## Tuesday, September 17, 2019

### DOE experimental condensed matter PI meeting, day 1

The first day of the DOE ECMP PI meeting was very full, including two poster sessions.  Here are a few fun items:

• Transition metal dichalcogenides (TMDs) can have very strongly bound excitons, and if two different TMDs are stacked, you can have interlayer excitons, where the electron and hole reside in different TMD layers, perhaps separated by a layer or two of insulating hBN.  Those interlayer excitons can have long lifetimes, undergo Bose condensation, and have interesting optical properties.  See here, for example.
• Heterojunctions of different TMDs can produce moire lattices even with zero relative twist, and the moire coupling between the layers can strongly affect the optical properties via the excitons.
• Propagating plasmons in graphene can have surprisingly high quality factors (~ 750), and combined with their strong confinement have interesting potential.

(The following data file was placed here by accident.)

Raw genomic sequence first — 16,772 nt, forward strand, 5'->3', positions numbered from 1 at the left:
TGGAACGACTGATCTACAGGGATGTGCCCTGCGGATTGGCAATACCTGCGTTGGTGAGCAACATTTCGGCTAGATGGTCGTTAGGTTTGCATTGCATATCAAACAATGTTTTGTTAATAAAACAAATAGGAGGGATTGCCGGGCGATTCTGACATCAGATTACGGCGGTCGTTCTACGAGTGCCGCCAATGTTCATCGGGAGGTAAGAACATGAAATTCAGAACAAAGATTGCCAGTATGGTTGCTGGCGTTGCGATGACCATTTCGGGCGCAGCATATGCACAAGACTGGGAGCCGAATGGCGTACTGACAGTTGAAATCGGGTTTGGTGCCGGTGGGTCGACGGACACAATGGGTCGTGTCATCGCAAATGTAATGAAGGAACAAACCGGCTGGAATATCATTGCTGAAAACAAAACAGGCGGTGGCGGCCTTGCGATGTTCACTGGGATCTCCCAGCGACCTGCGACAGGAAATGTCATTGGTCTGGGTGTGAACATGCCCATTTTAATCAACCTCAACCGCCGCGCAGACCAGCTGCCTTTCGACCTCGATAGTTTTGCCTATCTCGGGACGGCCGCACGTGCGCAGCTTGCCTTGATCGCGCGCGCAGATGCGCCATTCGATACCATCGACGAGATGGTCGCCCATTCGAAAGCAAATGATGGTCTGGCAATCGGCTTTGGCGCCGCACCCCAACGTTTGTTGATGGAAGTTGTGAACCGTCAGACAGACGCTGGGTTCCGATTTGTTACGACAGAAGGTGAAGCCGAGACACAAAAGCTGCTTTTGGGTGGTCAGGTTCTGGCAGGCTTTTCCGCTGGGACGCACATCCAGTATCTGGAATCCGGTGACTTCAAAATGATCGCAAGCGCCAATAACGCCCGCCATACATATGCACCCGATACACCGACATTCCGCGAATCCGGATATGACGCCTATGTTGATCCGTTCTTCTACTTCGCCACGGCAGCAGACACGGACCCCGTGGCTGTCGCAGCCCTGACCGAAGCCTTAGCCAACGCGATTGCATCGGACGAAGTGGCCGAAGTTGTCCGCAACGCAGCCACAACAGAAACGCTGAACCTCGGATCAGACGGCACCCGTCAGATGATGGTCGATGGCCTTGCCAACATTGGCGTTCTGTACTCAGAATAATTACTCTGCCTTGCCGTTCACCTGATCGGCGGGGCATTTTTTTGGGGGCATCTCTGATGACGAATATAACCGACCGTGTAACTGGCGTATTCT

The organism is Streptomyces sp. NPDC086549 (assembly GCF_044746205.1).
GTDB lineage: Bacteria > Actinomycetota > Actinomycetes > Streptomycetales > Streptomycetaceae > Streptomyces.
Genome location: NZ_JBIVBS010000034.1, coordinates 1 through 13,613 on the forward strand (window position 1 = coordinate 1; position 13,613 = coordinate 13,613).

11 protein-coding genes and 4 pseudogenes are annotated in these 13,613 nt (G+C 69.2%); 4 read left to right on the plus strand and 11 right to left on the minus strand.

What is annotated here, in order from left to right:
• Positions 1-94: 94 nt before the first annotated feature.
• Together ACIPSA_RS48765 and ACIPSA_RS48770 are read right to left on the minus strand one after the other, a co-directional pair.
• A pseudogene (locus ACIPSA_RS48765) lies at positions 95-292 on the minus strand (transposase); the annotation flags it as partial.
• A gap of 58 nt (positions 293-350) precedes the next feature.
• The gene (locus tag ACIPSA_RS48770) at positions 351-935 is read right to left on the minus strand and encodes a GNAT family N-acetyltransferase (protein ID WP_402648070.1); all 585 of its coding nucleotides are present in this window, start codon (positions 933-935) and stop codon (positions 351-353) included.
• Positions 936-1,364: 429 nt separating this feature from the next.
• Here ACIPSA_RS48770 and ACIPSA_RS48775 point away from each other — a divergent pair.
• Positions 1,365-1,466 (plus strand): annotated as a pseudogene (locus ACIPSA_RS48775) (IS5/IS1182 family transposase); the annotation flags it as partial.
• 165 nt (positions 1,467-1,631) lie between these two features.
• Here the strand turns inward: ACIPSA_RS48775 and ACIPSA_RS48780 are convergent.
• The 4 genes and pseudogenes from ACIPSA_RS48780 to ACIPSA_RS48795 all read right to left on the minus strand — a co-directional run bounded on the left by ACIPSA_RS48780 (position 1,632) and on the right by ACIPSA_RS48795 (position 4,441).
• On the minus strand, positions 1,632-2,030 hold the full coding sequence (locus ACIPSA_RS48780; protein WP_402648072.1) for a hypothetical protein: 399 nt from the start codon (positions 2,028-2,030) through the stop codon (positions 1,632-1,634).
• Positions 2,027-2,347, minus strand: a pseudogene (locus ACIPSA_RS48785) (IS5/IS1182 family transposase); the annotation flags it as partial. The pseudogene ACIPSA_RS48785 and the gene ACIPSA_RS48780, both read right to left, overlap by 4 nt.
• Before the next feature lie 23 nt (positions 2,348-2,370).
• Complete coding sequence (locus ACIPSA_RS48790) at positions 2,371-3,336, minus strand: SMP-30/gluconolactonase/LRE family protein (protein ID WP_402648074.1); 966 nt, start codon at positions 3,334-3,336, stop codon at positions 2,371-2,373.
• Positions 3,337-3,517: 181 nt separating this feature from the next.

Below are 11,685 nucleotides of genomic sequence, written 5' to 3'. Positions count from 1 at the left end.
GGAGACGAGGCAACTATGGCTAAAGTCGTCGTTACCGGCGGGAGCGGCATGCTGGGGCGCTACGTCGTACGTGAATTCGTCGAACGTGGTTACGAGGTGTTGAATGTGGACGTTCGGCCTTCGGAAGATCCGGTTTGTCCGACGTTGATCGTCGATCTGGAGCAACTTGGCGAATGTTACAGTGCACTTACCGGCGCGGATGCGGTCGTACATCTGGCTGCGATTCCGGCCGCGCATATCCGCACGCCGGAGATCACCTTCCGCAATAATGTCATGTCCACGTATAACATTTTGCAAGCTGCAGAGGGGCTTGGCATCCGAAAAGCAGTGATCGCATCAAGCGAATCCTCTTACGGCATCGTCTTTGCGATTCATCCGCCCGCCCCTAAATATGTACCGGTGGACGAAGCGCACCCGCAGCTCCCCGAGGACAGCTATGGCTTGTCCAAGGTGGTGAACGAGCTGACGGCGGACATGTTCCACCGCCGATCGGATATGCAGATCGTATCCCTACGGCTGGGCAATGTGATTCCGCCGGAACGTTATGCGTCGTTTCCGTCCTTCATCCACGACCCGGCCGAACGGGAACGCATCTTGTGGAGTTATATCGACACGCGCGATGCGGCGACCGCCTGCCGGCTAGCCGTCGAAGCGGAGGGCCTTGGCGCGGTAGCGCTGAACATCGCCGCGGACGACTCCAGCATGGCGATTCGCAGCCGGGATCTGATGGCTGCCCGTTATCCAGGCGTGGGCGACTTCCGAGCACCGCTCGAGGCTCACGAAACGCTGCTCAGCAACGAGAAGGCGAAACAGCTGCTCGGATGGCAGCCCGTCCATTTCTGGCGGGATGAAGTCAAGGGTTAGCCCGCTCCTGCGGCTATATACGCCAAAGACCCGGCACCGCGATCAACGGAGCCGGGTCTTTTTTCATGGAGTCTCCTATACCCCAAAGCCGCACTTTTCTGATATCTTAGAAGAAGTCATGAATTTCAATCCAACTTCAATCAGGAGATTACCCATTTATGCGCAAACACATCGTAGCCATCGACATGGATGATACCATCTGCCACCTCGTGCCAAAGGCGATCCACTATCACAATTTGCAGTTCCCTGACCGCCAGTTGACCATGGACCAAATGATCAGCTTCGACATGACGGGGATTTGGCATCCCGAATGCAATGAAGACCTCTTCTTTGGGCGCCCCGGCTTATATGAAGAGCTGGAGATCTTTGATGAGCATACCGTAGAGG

• You can add AlAs quantum wells to the list of materials systems in which it is possible to have very clean electronic transport and see fractional quantum Hall physics, which is a bit different because of the valley degeneracy in the AlAs conduction band (that can be tuned by strain).
• And you can toss in WSe2 in there, too - after building on this and improving material quality even further.
• There continues to be progress in trying to interface quantum Hall edge states with superconductors, with the end goal of possible topological quantum computing.  A key question is understanding how the edge states undergo Andreev processes at superconducting contacts.
• Application of pressure can take paired quantum Hall states (like those at $\nu = 5/2, 7/2$) and turn them into unpaired nematic states, a kind of quantum phase transition.
• With clever (and rather involved) designs, it is possible to make high quality interferometers for fractional quantum Hall edge states, setting the stage for detailed studies of exotic anyons.

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